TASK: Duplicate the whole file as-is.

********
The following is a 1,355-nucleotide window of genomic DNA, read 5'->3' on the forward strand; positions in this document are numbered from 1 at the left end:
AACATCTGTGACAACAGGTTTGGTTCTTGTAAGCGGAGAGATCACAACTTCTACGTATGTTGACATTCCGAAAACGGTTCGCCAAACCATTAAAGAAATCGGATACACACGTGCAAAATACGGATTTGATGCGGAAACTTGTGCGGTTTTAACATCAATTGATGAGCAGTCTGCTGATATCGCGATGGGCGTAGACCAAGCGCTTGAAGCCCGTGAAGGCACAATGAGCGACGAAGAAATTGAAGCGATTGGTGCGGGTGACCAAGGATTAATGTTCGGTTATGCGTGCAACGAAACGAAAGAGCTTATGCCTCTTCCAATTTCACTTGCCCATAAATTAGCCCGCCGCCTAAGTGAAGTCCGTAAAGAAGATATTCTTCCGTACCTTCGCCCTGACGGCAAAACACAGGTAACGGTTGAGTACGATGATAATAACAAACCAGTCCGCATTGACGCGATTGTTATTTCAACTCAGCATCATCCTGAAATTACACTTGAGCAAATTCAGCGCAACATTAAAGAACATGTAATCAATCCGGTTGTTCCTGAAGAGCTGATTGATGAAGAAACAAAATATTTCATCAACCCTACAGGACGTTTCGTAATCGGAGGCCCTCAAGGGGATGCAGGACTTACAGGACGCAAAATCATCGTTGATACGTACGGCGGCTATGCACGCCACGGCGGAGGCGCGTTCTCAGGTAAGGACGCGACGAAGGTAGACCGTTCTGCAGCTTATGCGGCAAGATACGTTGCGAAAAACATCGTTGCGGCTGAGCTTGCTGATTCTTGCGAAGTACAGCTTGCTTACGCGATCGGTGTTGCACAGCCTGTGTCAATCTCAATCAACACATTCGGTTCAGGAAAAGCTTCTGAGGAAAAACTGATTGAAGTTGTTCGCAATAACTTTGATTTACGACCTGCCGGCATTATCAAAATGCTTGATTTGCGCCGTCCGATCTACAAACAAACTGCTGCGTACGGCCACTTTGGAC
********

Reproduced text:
The following is a 1,355-nucleotide window of genomic DNA, read 5'->3' on the forward strand; positions in this document are numbered from 1 at the left end:
AACATCTGTGACAACAGGTTTGGTTCTTGTAAGCGGAGAGATCACAACTTCTACGTATGTTGACATTCCGAAAACGGTTCGCCAAACCATTAAAGAAATCGGATACACACGTGCAAAATACGGATTTGATGCGGAAACTTGTGCGGTTTTAACATCAATTGATGAGCAGTCTGCTGATATCGCGATGGGCGTAGACCAAGCGCTTGAAGCCCGTGAAGGCACAATGAGCGACGAAGAAATTGAAGCGATTGGTGCGGGTGACCAAGGATTAATGTTCGGTTATGCGTGCAACGAAACGAAAGAGCTTATGCCTCTTCCAATTTCACTTGCCCATAAATTAGCCCGCCGCCTAAGTGAAGTCCGTAAAGAAGATATTCTTCCGTACCTTCGCCCTGACGGCAAAACACAGGTAACGGTTGAGTACGATGATAATAACAAACCAGTCCGCATTGACGCGATTGTTATTTCAACTCAGCATCATCCTGAAATTACACTTGAGCAAATTCAGCGCAACATTAAAGAACATGTAATCAATCCGGTTGTTCCTGAAGAGCTGATTGATGAAGAAACAAAATATTTCATCAACCCTACAGGACGTTTCGTAATCGGAGGCCCTCAAGGGGATGCAGGACTTACAGGACGCAAAATCATCGTTGATACGTACGGCGGCTATGCACGCCACGGCGGAGGCGCGTTCTCAGGTAAGGACGCGACGAAGGTAGACCGTTCTGCAGCTTATGCGGCAAGATACGTTGCGAAAAACATCGTTGCGGCTGAGCTTGCTGATTCTTGCGAAGTACAGCTTGCTTACGCGATCGGTGTTGCACAGCCTGTGTCAATCTCAATCAACACATTCGGTTCAGGAAAAGCTTCTGAGGAAAAACTGATTGAAGTTGTTCGCAATAACTTTGATTTACGACCTGCCGGCATTATCAAAATGCTTGATTTGCGCCGTCCGATCTACAAACAAACTGCTGCGTACGGCCACTTTGGAC